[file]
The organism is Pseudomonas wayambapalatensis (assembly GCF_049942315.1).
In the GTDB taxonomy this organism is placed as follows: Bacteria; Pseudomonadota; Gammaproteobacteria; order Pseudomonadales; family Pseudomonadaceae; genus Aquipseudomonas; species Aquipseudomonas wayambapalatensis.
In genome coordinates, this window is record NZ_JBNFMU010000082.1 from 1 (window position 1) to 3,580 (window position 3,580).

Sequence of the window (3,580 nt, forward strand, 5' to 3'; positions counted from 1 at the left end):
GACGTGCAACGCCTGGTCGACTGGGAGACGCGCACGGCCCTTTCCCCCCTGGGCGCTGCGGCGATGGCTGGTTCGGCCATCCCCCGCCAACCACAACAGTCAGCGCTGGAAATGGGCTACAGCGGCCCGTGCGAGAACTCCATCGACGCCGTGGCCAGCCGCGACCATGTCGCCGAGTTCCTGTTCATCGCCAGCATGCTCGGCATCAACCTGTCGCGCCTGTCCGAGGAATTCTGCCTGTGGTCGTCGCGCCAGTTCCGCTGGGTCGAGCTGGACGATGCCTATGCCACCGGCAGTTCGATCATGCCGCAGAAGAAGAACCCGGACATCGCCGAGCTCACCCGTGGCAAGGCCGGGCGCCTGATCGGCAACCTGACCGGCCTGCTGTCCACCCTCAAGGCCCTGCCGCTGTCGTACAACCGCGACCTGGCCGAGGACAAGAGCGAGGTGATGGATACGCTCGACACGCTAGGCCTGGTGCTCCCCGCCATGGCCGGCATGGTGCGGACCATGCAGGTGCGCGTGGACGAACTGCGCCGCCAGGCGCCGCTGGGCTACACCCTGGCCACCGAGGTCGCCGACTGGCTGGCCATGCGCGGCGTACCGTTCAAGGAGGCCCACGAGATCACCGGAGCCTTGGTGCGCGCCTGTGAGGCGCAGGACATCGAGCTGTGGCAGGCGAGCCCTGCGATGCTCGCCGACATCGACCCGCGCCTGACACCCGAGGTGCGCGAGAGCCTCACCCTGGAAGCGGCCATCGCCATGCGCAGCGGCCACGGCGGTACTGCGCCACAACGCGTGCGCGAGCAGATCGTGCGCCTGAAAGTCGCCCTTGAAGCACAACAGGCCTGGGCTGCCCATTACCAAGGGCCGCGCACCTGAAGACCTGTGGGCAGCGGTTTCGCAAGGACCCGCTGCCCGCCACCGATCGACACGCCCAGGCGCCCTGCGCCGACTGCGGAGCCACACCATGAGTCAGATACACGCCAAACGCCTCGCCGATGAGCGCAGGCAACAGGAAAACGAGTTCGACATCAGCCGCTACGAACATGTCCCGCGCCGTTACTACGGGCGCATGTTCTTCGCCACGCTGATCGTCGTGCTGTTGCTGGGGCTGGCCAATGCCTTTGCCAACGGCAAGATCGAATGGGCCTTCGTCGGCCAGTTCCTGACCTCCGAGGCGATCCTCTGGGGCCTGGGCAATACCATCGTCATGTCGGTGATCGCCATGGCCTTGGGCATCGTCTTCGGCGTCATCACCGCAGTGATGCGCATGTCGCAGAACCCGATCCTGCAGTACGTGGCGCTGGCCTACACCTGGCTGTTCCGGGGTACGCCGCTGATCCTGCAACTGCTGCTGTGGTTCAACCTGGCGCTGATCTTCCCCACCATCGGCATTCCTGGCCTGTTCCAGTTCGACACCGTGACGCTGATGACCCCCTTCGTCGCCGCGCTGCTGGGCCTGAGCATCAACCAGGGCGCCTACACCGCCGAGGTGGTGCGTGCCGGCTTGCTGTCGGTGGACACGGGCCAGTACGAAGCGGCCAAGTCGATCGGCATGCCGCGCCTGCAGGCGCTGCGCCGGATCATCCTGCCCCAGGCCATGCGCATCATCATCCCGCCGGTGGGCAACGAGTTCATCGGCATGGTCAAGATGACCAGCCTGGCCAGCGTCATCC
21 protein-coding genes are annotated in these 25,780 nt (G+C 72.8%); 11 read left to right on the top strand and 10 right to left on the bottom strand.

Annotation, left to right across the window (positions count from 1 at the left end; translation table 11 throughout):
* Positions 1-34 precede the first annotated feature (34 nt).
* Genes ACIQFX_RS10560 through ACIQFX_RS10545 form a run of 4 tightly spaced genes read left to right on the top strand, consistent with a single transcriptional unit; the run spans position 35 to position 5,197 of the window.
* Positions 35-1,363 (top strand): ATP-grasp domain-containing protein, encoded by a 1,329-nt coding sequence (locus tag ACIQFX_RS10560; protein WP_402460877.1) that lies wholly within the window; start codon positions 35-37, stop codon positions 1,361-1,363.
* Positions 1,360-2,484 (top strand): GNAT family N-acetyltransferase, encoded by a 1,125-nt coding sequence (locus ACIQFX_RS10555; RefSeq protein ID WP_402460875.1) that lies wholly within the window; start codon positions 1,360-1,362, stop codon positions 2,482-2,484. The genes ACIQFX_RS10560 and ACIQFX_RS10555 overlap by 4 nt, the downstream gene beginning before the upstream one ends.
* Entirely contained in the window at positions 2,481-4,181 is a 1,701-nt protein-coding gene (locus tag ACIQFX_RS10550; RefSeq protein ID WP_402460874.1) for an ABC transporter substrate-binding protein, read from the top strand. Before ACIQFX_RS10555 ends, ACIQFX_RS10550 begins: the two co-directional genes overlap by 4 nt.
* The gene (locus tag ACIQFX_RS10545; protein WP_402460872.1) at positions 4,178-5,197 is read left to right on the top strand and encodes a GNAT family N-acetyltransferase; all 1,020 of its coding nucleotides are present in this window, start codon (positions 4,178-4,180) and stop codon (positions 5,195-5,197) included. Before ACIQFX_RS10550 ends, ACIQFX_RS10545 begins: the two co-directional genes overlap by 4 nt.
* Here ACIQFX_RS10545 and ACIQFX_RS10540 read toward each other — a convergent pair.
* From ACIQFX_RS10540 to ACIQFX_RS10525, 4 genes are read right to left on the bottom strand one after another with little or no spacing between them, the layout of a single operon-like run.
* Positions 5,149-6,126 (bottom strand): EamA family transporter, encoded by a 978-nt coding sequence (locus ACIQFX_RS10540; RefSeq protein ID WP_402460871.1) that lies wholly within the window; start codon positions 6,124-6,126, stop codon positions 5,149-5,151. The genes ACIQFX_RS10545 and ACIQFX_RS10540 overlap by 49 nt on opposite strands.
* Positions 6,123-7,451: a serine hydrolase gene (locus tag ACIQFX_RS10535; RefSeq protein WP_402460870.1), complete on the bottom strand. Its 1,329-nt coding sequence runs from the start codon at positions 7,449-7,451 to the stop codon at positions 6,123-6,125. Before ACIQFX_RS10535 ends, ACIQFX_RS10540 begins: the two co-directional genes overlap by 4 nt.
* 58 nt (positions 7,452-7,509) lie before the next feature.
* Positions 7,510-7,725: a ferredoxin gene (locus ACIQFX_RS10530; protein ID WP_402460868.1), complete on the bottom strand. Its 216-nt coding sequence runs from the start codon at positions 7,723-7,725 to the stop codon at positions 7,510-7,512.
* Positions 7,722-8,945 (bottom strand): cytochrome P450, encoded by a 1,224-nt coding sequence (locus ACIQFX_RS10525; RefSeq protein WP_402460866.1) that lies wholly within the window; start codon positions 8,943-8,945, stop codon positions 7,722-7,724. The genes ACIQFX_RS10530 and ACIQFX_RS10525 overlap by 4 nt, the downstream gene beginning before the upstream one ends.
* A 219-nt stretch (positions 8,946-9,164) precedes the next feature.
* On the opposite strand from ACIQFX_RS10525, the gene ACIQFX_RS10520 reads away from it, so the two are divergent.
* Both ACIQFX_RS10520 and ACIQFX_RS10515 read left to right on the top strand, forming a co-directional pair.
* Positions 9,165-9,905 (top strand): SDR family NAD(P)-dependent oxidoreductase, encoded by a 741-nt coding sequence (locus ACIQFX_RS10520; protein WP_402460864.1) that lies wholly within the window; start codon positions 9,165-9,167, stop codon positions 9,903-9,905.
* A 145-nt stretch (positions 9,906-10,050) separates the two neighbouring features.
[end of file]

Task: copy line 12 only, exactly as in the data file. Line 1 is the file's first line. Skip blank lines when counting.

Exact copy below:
* Entirely contained in the window at positions 2,481-4,181 is a 1,701-nt protein-coding gene (locus tag ACIQFX_RS10550; RefSeq protein ID WP_402460874.1) for an ABC transporter substrate-binding protein, read from the top strand. Before ACIQFX_RS10555 ends, ACIQFX_RS10550 begins: the two co-directional genes overlap by 4 nt.